Visual inspection of the t-statistic maps for the left and right hemispheres also revealed many correspondences across the two hemispheres, particularly in posterior regions. For example, average sulcal depth was deeper in the schizophrenia subjects along most of the fundus of the superior temporal sulcus (STS) and in several symmetrically located regions in medial aspects of the two hemispheres. A comparable symmetry was evident in regions such as the parieto-occipital sulcus (POS), where average sulcal depth was deeper in the healthy individuals. The interhemispheric correlation maps (Figure 2, right panels) confirm that these correspondences are consistent over most of posterior cortex, as evidenced by the overall prevalence of warmer over cooler colors (57.7% of nodes having positive t-correlation values; average t-value=0.22 after excluding the extreme 4%). A permutation analysis (see Methods) demonstrated that these correlations were very unlikely to have occurred by chance (p=.0052), and suggests a widespread pattern of consistently symmetric group differences in sulcal depth that are of both polarities (i.e., bilaterally deeper on average in the schizophrenia subjects in some regions, but bilaterally deeper in the healthy individuals in other regions).
Figure 3 shows the location of the sulcal depth abnormality (blue, from the interhemispheric correlation analysis) and the nearby gyral region used in computing sulcal depth (yellow; see Methods) displayed on three surface configurations: i) the average fiducial cortical surface of the comparison group (top row), ii) the average fiducial cortical surface of the schizophrenia group (second row), and iii) the PALS_B12 inflated surface (third row). In relation to architectonic subdivisions, the sulcal depth abnormality occupies almost all of cortical area OP2 and part of OP1 [based on the opercular parcellation of Eickhoff et al. (2006a and 2006b)]. The associated gyral region near the junction of the angular and postcentral gyri occupies part of area OP1.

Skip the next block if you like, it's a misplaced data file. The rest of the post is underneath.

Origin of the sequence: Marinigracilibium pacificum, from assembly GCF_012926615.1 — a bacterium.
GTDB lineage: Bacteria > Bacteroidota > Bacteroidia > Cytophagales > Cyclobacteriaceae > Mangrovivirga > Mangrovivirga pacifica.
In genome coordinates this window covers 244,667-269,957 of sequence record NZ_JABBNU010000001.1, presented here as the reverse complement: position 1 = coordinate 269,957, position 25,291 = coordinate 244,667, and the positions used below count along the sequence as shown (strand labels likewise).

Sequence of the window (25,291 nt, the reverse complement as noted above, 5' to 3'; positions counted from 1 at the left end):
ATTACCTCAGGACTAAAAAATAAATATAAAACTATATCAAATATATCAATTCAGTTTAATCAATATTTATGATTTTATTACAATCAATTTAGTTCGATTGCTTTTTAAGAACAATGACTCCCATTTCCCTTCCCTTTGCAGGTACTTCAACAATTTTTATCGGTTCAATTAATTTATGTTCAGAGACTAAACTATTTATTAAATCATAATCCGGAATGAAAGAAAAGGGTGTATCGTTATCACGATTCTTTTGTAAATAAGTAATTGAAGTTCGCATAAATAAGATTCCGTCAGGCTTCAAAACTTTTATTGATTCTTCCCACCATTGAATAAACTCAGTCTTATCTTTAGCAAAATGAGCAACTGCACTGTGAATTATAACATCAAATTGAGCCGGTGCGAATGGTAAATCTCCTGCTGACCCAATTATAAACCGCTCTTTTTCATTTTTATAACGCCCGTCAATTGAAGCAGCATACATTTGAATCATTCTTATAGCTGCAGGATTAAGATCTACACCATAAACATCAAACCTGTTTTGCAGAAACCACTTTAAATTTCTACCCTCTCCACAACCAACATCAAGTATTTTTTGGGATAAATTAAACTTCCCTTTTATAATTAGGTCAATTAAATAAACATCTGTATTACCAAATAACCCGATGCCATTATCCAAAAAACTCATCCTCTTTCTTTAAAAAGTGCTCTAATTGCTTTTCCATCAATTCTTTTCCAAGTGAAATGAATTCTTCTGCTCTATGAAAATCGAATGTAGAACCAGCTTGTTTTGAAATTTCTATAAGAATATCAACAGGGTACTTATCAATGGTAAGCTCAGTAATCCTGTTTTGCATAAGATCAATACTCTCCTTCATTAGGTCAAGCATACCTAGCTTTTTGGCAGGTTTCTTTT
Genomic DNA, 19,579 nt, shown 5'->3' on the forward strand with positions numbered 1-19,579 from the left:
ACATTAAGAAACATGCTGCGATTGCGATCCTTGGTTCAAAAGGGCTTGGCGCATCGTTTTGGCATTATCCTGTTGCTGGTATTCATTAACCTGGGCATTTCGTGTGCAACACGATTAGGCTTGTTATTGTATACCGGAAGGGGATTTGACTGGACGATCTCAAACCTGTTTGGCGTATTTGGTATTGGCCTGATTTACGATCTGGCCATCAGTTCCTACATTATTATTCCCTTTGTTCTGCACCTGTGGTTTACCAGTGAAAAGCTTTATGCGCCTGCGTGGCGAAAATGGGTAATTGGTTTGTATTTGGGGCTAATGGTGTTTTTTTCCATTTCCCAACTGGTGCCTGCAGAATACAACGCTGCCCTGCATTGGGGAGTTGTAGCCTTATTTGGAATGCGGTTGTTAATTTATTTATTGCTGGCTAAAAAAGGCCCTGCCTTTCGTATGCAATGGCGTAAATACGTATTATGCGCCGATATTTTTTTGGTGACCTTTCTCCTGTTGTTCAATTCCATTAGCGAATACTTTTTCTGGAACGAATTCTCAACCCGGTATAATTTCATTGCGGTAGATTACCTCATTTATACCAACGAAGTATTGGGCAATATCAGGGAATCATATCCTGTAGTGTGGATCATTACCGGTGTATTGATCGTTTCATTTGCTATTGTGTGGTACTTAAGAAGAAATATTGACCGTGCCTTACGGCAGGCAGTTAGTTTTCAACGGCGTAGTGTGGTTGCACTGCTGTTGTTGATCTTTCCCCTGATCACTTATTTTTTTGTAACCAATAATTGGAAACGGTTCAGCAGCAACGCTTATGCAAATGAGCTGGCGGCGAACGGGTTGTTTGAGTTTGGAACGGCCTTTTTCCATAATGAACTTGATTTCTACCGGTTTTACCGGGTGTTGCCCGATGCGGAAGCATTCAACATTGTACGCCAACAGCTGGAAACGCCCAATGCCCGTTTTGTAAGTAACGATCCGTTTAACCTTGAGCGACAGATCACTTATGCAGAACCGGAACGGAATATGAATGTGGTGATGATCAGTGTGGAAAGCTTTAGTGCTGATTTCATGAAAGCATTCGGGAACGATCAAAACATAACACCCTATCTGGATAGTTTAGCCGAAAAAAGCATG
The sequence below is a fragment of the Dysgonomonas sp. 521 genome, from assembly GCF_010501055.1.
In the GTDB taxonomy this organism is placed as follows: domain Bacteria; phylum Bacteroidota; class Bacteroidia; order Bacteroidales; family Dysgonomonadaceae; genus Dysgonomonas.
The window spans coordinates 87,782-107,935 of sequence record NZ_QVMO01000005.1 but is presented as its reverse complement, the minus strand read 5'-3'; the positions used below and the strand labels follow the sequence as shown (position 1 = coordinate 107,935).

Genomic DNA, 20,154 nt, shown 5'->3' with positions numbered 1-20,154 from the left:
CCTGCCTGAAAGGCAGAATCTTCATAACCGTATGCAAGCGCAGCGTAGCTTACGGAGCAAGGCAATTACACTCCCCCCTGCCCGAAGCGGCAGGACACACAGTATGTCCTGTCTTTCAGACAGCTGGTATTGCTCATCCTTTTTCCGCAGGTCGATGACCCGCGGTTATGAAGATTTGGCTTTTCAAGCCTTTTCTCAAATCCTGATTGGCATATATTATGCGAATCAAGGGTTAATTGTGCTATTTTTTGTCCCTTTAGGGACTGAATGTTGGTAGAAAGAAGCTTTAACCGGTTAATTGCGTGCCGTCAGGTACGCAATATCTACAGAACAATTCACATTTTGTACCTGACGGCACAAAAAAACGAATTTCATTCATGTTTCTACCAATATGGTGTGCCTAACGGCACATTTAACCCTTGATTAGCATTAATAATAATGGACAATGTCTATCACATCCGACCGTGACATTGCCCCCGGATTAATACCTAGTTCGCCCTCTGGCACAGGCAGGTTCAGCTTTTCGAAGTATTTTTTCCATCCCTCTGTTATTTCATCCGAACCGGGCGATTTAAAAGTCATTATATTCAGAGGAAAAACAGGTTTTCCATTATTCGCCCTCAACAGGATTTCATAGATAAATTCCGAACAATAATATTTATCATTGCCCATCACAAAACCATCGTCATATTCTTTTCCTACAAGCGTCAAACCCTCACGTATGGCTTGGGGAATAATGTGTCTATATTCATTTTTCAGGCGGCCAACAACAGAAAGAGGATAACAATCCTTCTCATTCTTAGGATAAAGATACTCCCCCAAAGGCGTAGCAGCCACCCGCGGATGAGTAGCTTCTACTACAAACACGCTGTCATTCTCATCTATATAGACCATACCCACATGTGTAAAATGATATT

The bottom panel of Figure 3 shows a coronal slice through the relevant portion of the parietal operculum, with the average fiducial surface contours for each group (red for schizophrenia, black for controls) overlaid on the 711-2Y average MRI volume. The average surface for the schizophrenia subjects is positioned more laterally (and thus closer on average to the cerebral hull) near the lip of the Sylvian fissure (yellow arrow on left) and near its fundus (dorsal insula, green arrows on left and right). Furthermore, in the intervening opercular region (black arrows), corresponding surface nodes were displaced slightly laterally in the average schizophrenia fiducial surface compared to the average fiducial surface of the healthy individuals.